"Orlando." I'm not sure if my mouth will work around "Florida" without a spray of spit.

She nods. "We're kind of scattered all over the place. Anyhow, from what Kira's been able to pick up, our new friends are smugglers of some kind. Guess what they trade in?"

"Girls?"

"Ayup." She points at the lockers again. "My guess is that they came here to pick up six, then had such a good run that they decided to squeeze a few more into the hold and make out like bandits or something. Kira says someone new pops up every other day or so. We figure they're going to pack us up like sardines and then sell us off to . . . I don't know. Wherever." She shudders. "I'm trying not to think that far ahead because I'll just start screaming, and you don't want to know what happens when you start screaming."

Oh no. "What-"

"You'll see soon enough," Liz says in a sick voice. "Just trust me. The skinny ones don't like noise. Remember that, okay?"

I remember her warning from before. "Okay. My . . . arm-"

"Little bumps on it? Yeah. They have a doctor of some kind-or a veterinarian, who knows. He shows up when we first get here, jabs a bunch of needles into us, sticks the silver thing in your skin, and leaves. I'm thinking it's kind of like when the vet shows up at the farm, inoculates the cows, and sticks a tracker in the ear. Except ours is in the arm. But there I go comparing us to cows again. I probably shouldn't, right?"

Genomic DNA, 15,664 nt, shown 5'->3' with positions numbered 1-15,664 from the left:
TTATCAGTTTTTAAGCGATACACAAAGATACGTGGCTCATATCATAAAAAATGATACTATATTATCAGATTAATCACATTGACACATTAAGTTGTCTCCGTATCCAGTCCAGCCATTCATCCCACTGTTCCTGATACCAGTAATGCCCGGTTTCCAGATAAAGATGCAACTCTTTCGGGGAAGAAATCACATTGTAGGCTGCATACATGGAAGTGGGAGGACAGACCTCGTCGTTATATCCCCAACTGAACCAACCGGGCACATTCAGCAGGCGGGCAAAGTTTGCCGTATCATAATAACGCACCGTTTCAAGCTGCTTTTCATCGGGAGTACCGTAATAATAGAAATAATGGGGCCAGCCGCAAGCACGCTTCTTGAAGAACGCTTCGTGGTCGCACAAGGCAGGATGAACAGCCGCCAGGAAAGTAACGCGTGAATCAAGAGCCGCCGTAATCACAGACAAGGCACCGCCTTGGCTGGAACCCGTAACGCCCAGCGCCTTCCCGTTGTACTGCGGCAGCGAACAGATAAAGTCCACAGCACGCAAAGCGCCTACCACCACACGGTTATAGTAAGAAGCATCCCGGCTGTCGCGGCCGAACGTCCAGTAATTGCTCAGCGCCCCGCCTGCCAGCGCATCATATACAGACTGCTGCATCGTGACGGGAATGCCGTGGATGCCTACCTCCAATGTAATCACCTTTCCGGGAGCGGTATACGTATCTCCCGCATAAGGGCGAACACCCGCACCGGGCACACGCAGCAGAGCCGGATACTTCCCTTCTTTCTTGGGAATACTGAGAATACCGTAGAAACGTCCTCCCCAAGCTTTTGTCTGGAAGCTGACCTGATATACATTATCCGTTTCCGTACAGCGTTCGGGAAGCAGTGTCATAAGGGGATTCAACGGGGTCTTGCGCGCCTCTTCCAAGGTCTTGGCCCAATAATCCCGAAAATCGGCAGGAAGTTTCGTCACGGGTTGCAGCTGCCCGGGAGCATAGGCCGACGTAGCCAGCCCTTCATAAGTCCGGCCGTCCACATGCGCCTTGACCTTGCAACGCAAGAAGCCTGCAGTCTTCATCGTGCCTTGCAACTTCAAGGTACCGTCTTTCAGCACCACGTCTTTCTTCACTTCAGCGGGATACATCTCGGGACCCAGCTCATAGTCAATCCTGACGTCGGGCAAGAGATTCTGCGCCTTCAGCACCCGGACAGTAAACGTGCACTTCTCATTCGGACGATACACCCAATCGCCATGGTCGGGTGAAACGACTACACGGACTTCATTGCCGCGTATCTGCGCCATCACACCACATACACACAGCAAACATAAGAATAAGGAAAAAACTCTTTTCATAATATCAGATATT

"Cuz . . . we . . . eat . . . cows," I mumble between drooling on myself.

Liz snorts. "Yeah, pretty much. But I think they're taking too much trouble with us to eat us. Unless we're a delicacy of some kind, which I wouldn't rule out. But . . . yeah."

"Yeah," I echo.

"Try and get some sleep if you can," Liz murmurs, patting my sore arm. "Sleeping's pretty much the only escape we have. Enjoy it."

That Liz, such an optimist. I wrap my arms around my chest and notice I'm still wearing the sleeveless shorty pajama set I'd gone to sleep in. It's not very warm or very concealing, and I absurdly wish that I'd gone to sleep in a big flannel pajama set.

And then I want to weep. To think I haven't dressed properly for alien abduction. My shoulders shake with mirth until mirth turns into tears. So yeah. Yesterday? I didn't believe in aliens. But that was yesterday.

I quietly weep myself back to sleep.



I figure out a few things over the next day on the spaceship.

I figure out that there's no toilet. It seems our captors hadn't thought through the whole stuff-the-hold-full-of-stolen-girls thing. We have to make do with a bucket in a corner, hence the sewage smell. Dignity? Gone. Nothing like waiting your turn on the poop bucket to make you lose what little humanity you have left.